“As we conduct an unrelenting international effort against terror and violent extremism, it is very important to remind ourselves of the wider conflict in the region—between moderate and often silent majorities who want simply to live in peace and dignity, and militant minorities who seek to exploit frustration and bitterness. Those extremist minorities offer a purely destructive agenda; our challenge, it seems to me, is to make common cause with moderate majorities and our allies in the region in pursuit of a positive vision of peace, prosperity and security.”

Burns went on to outline a strategy that would proceed along four principal fronts: diplomacy, economics, politics, and security. You can imagine his focuses for the first and last: Arab-Israeli diplomacy for the former, and regional non-proliferation efforts for the later. 

But to me, just as important as the speech’s scope was its tone. Burns had this to say on economics: 

“The region cannot be healthy socially or politically so long as its economies are in crisis. While we will not offer a single model, we owe it to our friends to advocate policies that enhance private sector involvement, diversify their economies, and steadily narrow the gap between haves and have-nots. Young people must emerge from educational systems with appropriate skills for the marketplace, not merely the skills that the educational systems are now best equipped to teach.”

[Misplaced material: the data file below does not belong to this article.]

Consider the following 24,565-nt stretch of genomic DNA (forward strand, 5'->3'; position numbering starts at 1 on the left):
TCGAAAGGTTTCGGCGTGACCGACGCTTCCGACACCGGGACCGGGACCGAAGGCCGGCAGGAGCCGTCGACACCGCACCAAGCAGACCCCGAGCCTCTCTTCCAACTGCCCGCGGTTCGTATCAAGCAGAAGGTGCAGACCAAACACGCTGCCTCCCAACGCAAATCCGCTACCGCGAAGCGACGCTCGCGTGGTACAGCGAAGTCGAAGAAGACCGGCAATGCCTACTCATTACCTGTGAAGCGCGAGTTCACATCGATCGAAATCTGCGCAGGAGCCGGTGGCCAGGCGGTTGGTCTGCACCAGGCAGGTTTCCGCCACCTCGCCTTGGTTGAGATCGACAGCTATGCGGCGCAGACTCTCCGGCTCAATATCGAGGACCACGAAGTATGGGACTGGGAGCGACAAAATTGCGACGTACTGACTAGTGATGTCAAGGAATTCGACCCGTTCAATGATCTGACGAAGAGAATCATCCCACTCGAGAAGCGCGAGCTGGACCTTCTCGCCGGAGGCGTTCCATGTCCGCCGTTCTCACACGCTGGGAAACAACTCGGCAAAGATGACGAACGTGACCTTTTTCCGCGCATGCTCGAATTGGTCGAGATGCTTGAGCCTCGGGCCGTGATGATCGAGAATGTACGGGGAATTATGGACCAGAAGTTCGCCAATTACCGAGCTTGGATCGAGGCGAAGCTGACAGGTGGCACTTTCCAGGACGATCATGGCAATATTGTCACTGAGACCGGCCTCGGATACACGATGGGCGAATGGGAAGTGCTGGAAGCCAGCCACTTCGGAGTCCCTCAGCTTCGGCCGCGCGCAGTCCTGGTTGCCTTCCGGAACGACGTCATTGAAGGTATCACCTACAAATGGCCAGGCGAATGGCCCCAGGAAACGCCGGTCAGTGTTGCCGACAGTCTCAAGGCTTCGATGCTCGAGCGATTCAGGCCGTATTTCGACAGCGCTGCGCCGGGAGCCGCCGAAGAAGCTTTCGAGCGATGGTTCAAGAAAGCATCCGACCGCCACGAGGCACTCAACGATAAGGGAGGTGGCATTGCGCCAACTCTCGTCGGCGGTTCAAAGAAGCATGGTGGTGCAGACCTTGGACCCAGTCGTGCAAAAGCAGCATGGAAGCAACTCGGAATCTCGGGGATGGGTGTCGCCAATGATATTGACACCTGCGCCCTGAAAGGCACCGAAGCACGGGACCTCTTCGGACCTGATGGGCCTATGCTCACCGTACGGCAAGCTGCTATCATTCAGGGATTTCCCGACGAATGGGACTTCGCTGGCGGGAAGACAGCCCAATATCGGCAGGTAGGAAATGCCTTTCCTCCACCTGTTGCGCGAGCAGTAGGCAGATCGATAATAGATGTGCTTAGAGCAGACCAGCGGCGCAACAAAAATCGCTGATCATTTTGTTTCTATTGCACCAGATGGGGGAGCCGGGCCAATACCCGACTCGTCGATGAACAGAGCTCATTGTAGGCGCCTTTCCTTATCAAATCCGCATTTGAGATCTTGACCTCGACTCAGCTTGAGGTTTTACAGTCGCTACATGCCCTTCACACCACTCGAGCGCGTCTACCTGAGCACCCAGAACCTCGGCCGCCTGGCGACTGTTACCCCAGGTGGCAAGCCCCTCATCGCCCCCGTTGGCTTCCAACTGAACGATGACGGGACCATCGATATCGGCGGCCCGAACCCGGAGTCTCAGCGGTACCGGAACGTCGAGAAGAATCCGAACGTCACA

And on politics, he said this:

“Politically, the truth is that many political systems in the region do not function effectively as mechanisms for citizens to express and work out their discontent. Political structures all too often serve to insulate the regime and governing elite from change, rather than to lead it. The voices of publics are all too often ignored, until they raise them to a shout. While we ought be mindful of the limits of our influence and certainly of the imperfections of our own system, and the delicacy of encouraging political change, we should work with our friends to support efforts to open up avenues for political participation and deepen respect for the rule of law, and the rights and sanctity of the individual. Every society can find ways to improve public participation and respect for basic freedoms, consistent with its own political culture and traditions.”

Imagine if the vision laid out in Burns’s speech had been the organizing principle for the U.S. government in the years after 9/11. Burns noted that the region’s challenges are not new, but we “must . . . engage them in a persistent, integrated, determined and creative way.” He argued “We will seek to understand better, and to show respect and fairness. We must never forget to listen. We are an activist people and an activist government. . . . But to be partners, we must also be listeners. We have no monopoly on wisdom in the Middle East, and I have always thought that a little humility goes a long way in the exercise of American power and American leadership.”

To me, the intervening 21 and a half years have served to highlight the wisdom of Burns’s approach then. His approach recognizes the enduring power of the United States, and the enduring interests the United States has in the Middle East. I think that remains true, not only because of the region’s energy resources, but also because of its population and its role in global trade and global security.